Today furniture subscription startup Feather announced their expansion into two new markets, Los Angeles and Orange County California after securing $12 million in funding. The Series A was led by Spark Capital and had participation from Kleiner Perkins, Bain Capital Ventures, Y Combinator, PJC, Fuel Capital and Scott Belsky, among others. Spark Capital has helped fund other startups in the furniture industry including Wayfair, 1stdibs, and Everything But The House.
This brings Feather’s total funding to $16 million. The company plans to use this investment to become a leader in reverse logistics as well as increase headcount.
A Greener Business Model
Feather launched in 2017 in the New York City market by three-time startup founder and Y Combinator alum, Jay Reno. Reno developed this business model to provide a solution to the problems caused by the rise of “fast furniture.” Much like fast fashion, fast furniture has a trendy look and low cost, but it isn’t designed to be used for the long haul. While some pieces are a great way to stay within a budget, especially for occasional furniture like side tables and accent chairs—there is a tendency to go overboard. While cheap clothing isn’t generally purchased out of necessity, everyone needs a sofa.
Then factor in the statistic that millennials move more than twelve times before purchasing a home. So, home furnishings are being purchased and disposed of at a higher rate than in previous generations. It’s no surprise that 9.7 million tons of furniture end up in landfills every year. Particularly for this demographic, rental subscriptions like Feather are a more environmentally friendly and cost-effective way to furnish a home.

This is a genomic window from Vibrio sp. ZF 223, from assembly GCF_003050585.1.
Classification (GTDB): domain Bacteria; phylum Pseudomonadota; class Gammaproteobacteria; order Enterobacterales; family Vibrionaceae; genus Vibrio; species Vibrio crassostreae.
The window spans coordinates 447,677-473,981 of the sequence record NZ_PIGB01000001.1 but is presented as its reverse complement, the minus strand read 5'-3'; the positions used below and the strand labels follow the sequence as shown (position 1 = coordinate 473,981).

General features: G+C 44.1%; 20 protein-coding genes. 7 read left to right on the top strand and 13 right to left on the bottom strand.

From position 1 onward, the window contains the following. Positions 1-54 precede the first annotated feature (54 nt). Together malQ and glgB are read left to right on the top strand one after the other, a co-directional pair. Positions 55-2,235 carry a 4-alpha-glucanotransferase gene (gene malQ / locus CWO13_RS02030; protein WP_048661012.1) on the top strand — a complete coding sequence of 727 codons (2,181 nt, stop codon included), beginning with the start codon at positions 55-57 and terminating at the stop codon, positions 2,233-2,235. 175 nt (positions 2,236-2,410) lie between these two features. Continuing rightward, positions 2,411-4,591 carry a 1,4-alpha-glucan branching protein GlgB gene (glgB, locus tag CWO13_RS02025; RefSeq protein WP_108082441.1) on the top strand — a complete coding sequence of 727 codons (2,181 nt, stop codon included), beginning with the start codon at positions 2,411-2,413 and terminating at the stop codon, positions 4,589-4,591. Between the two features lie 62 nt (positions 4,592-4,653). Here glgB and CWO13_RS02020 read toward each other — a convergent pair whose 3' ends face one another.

Furniture Rental 2.0
New furniture subscription services, like competitor Fernish aren’t entirely different from the older rental models such as Rent-A-Center, albeit with far superior branding and products. Feather is targeting a different market entirely. Furniture rental has traditionally appealed to two very different demographics—real estate professionals (for staging purposes) and low-income populations. Feather subscribers can buy furniture, but they’re choosing to rent instead because it is simply a smarter option for them.
A Millenial Solution
According to Reno, Feather’s subscribers are in the stage after graduating from college before they purchase their first home, between the ages of 18-35 with a 50/50 split between men and women. “Their lives are often changing—jobs, relationships, cities, and as a result change apartments every one to two years,” he says. “They are drawn to customized, on-demand services that give them access to items without bearing the burden of ownership to make this more transient life possible.”
Feather also sets itself apart because their inventory is from the stores where their customers would normally be purchasing from. They currently offer 150 different pieces from retailers West Elm and Pottery Barn, who they have exclusive partnerships with as well as other popular brands such as Casper, Leesa, and Joybird.
Feather’s subscription model has two tiers, members and non-members. Members pay $19 per month for an annual membership “Members get a significantly discounted monthly subscription price on their furniture pieces, which equates to 50% of retail after one year of their membership,” explains Reno.
The startup also has a rent to own model built in, allowing subscribers to apply the amount they’ve already paid towards renting the item to the cost of purchase. They can also change out their furniture for a charge of $99 per trip, with one free change annually for members. Delivery and assembly are also free, which is an added cost that many people forget to add on to the price of owning furniture.
But not all of Feather’s subscribers are frequent movers. A portion of their business comes from people who rent out spare rooms in their home or have properties used as short term rentals through Home Away, VRBO, Airbnb, etc. Using Feather allows them to furnish these spaces in a more stylish and cost-effective way. However, says Reno “It’s important to note that the overwhelming majority of our customers are using our furniture in their primary residence.”
As for future expansion, the brand is focusing on its new markets for now, but Reno says not to count it out. “We haven’t shared any public plans for additional expansion, however, we believe Feather offers a service that city dwellers across the country and world can use to furnish their homes without spending a fortune or hurting the planet in the process.”